Saturday, May 16, 2009

More Evidence Against The Shack

After a strong conversation about William P. Young's The Shack last summer, I wondered if I was too quickly passing judgment on something I had not read. During the discussion, I held one of the more conservative views that Young's novel presented some heretical teachings, and we needed to be cautious of its influences.

My initial discernment seemed obvious enough to me. God the Father was being portrayed as God the Mother. In an age of sexual perversion and gender confusion, this lack of truth in the depiction of God was enough for me to question the benefits of reading the book, and even wonder about the true source of its spiritual persuasions.

In the Bible, the God of Abraham is portrayed as Fatherly. Yeshua Himself refers to God as His Father countless times. Too many times for me to even site. (Just a few: John 5:18,John 6:27, John 6:46) The Father heart of God is part of who He is. Its one of His strongest attributes and language describing Him as such is pervasive through out the entire bible. Since Young challenged this as truth, in my opinion, it seemed like enough evidence to be weary of the controversial novel.

For me, it was simple. The Shack presented a personification of God that came against His word, and I wasn't going to invest the time in reading it.

However, after hearing about how many oodles of people were incredibly moved by it, I wondered, "Am I not allowing for enough creative liberties here?" After all, I am am artist myself, and like Young, I have spent time serving the Lord in cross cultural settings. I know first hand the complexities that can arise between the two. I know the need to keep the truth of the bible relavent to eastern and indiginous cultures, rather than imposing "Western Christianity." I know the feelings of being misunderstood, and I know the pain of an artists heart being struck down by a religious spirit.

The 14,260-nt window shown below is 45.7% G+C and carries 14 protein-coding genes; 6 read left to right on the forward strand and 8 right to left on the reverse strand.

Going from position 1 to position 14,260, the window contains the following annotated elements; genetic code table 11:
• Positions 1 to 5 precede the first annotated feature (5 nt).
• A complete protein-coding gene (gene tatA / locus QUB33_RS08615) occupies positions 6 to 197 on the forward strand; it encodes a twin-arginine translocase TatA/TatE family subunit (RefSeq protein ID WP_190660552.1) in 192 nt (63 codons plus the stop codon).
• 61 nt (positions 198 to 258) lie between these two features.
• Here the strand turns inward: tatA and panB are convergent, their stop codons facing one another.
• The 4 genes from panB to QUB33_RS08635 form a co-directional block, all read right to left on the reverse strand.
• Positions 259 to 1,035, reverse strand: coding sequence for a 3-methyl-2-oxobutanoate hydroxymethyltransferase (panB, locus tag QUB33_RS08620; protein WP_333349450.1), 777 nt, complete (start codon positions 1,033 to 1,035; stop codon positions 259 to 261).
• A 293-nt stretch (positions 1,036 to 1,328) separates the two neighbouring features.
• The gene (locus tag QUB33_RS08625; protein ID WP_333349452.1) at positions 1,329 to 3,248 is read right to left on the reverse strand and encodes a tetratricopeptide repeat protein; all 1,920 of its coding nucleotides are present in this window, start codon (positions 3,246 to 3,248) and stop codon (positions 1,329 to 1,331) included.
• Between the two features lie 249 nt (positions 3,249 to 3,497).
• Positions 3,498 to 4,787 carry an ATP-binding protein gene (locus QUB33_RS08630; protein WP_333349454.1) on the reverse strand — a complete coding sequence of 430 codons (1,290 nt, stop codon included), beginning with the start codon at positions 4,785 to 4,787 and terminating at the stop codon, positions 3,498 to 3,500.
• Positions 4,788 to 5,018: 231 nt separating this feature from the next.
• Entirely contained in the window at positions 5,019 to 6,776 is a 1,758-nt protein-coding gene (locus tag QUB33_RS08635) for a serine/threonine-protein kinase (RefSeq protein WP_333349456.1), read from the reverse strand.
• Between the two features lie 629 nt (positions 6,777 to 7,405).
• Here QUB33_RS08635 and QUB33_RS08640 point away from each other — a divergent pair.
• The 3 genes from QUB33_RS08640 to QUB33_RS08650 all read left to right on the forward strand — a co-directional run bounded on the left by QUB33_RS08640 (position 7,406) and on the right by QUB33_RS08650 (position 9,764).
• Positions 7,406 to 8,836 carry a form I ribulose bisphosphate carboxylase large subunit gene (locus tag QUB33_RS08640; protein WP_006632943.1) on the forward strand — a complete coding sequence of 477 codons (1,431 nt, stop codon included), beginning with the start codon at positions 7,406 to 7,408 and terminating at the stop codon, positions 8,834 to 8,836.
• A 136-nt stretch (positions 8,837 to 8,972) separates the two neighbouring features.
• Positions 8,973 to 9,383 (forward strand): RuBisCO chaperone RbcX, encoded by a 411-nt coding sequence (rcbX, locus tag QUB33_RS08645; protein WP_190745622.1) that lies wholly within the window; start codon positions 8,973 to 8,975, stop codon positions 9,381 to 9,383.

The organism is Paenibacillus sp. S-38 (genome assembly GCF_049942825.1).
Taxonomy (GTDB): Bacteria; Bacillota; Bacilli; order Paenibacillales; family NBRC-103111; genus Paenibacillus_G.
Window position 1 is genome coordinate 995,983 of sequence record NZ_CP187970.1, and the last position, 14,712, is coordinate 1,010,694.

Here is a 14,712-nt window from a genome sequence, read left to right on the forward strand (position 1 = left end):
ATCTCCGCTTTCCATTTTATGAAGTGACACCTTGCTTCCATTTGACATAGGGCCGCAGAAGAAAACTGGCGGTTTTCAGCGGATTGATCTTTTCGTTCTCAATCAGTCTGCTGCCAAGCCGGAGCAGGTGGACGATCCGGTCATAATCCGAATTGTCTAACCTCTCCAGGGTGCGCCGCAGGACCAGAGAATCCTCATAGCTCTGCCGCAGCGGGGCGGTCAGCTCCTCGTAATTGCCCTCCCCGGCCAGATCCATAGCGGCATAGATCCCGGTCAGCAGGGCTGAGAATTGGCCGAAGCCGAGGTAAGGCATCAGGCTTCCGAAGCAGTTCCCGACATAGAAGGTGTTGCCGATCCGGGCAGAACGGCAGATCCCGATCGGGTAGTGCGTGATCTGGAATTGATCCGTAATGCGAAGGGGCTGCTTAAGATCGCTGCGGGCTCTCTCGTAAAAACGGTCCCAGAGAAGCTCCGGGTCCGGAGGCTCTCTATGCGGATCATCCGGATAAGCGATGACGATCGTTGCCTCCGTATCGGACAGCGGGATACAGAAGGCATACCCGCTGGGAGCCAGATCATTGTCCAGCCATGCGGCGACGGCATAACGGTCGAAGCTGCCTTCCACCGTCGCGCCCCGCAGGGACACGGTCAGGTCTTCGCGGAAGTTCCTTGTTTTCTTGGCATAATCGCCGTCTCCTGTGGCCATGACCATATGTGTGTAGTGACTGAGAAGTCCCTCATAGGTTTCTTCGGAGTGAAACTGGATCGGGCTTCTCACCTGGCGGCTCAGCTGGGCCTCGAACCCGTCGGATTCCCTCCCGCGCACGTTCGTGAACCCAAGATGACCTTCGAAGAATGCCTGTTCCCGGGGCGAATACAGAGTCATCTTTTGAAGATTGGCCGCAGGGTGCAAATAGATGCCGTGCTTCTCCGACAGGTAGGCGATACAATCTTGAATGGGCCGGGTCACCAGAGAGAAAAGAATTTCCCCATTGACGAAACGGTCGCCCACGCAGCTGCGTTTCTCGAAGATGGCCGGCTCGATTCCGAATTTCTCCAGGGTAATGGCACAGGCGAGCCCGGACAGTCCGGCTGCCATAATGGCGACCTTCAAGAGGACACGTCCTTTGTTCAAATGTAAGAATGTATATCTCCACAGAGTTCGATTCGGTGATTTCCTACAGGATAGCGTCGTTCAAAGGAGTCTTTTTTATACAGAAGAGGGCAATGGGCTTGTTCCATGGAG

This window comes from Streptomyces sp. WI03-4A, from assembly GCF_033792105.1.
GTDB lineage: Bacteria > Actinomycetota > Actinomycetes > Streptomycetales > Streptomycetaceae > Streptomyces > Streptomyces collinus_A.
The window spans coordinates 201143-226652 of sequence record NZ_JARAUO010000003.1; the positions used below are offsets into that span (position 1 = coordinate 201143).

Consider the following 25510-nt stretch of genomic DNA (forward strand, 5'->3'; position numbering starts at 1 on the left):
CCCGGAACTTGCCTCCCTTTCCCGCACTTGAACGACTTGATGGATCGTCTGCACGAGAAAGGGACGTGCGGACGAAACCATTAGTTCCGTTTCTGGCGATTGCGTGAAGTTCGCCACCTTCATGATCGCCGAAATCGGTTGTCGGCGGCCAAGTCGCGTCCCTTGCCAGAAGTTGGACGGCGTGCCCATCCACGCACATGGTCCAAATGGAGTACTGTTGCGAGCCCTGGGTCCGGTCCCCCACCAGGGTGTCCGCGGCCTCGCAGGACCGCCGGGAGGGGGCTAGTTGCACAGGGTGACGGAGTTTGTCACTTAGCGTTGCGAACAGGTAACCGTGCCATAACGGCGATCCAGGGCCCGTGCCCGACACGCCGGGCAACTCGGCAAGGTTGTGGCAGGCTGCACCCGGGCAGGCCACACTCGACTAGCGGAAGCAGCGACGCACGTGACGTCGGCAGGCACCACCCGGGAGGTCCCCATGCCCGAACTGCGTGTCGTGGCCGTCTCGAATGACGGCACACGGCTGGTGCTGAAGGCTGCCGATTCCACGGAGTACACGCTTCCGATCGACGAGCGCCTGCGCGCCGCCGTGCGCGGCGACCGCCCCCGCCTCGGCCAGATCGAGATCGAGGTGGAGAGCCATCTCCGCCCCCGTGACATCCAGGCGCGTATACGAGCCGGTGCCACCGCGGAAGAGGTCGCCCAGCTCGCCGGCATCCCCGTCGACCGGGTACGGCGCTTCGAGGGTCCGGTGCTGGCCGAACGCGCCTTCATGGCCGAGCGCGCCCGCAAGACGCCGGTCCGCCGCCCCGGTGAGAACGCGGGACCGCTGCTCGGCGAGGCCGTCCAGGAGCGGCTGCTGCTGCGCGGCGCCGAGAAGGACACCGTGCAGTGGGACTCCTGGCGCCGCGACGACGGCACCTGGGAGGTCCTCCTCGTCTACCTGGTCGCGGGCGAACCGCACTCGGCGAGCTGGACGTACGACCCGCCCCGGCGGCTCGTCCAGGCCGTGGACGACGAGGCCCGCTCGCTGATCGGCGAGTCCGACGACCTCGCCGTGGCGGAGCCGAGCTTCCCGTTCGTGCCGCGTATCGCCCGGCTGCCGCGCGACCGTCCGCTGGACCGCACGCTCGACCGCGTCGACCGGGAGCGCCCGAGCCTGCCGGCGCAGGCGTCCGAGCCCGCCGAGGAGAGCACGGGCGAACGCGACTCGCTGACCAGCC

I took the matter to the Lord again in prayer, and my answer about whether or not I should give it a chance was a consistent "No." Upon receiving some new information from my highly discerning mother-in-law, I'm glad I didn't read it.

Simply the fact that The Shack portrays God the Father, a biblical truth concerning His character and nature, as God the Mother should be enough in itself. We shouldn't need actual evidence that this is a pagan idea. The word of God should stand alone. But for anyone who remains unconvinced, consider this:

Papa, the name and personality of the woman character Young uses to portray God the father, is also the name of the Hawaiian Earth Mother and Goddess of femininity.

Perhaps Young isn't writing about the God of the Bible at all. Instead, Young's "Papa" appears to be some confused syncretic version of the God of the Bible and this goddess of pagan origin. The problem with sycretism is that just as oil and water doesn't mix, neither does light and dark, or truth and lies. Its simply unbiblical and opens up doors to all sorts of spiritual strongholds.

So, you read The Shack and it changed your life?

I can understand that my challenge of the novel could be hard to accept, especially since I'll out rightly admit that I haven't read it. My encouragement is that you take the matter before the Lord, and weigh Young's words against God's word.

Also, consider the differences between The Shack and other creative writings such as C.S. Lewis's The Lion, The Witch, and The Wardrobe as well as John Bunyan's The Pilgrim's Progress. Both of these embody a mature artistic expression while remaining consistent with the truth of the bible. It is possible to achieve and something we should be actively doing. We should be creative in our acts of worship and pursuits of knowing God, but we should also have a high standard for accurately handling the word of truth.

I'm interested in your thoughts, so write and let me know!

callie m.

Good Resource:
Reimagining God in The Shack by Mary Kassian of The Counsel on Biblical Manhood and Womanhood

Related Posts:
Earth Worship and Child Sacrifice